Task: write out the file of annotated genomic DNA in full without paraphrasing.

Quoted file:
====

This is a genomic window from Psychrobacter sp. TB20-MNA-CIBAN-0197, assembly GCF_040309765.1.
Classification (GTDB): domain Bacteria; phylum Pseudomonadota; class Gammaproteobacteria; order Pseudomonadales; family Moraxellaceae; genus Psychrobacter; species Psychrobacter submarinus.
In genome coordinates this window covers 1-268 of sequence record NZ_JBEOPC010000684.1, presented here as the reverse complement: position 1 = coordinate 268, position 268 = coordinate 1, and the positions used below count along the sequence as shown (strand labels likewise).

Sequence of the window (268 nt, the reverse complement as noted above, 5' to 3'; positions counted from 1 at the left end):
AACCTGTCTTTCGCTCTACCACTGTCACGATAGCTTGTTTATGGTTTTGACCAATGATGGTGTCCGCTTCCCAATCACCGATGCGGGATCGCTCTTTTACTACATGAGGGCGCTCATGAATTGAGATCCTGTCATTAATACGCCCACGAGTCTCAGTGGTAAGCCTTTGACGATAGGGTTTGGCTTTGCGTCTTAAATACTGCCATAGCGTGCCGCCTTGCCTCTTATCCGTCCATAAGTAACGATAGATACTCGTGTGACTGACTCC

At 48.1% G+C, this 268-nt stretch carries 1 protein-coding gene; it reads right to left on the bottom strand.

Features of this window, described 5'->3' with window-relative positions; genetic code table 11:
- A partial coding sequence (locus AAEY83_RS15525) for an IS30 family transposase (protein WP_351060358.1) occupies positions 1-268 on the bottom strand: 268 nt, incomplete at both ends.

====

This is a genomic window from Psychrobacter sp. TB20-MNA-CIBAN-0197, assembly GCF_040309765.1.
Classification (GTDB): domain Bacteria; phylum Pseudomonadota; class Gammaproteobacteria; order Pseudomonadales; family Moraxellaceae; genus Psychrobacter; species Psychrobacter submarinus.
In genome coordinates this window covers 1-268 of sequence record NZ_JBEOPC010000684.1, presented here as the reverse complement: position 1 = coordinate 268, position 268 = coordinate 1, and the positions used below count along the sequence as shown (strand labels likewise).

Sequence of the window (268 nt, the reverse complement as noted above, 5' to 3'; positions counted from 1 at the left end):
AACCTGTCTTTCGCTCTACCACTGTCACGATAGCTTGTTTATGGTTTTGACCAATGATGGTGTCCGCTTCCCAATCACCGATGCGGGATCGCTCTTTTACTACATGAGGGCGCTCATGAATTGAGATCCTGTCATTAATACGCCCACGAGTCTCAGTGGTAAGCCTTTGACGATAGGGTTTGGCTTTGCGTCTTAAATACTGCCATAGCGTGCCGCCTTGCCTCTTATCCGTCCATAAGTAACGATAGATACTCGTGTGACTGACTCC

At 48.1% G+C, this 268-nt stretch carries 1 protein-coding gene; it reads right to left on the bottom strand.

Features of this window, described 5'->3' with window-relative positions; genetic code table 11:
- A partial coding sequence (locus AAEY83_RS15525) for an IS30 family transposase (protein WP_351060358.1) occupies positions 1-268 on the bottom strand: 268 nt, incomplete at both ends.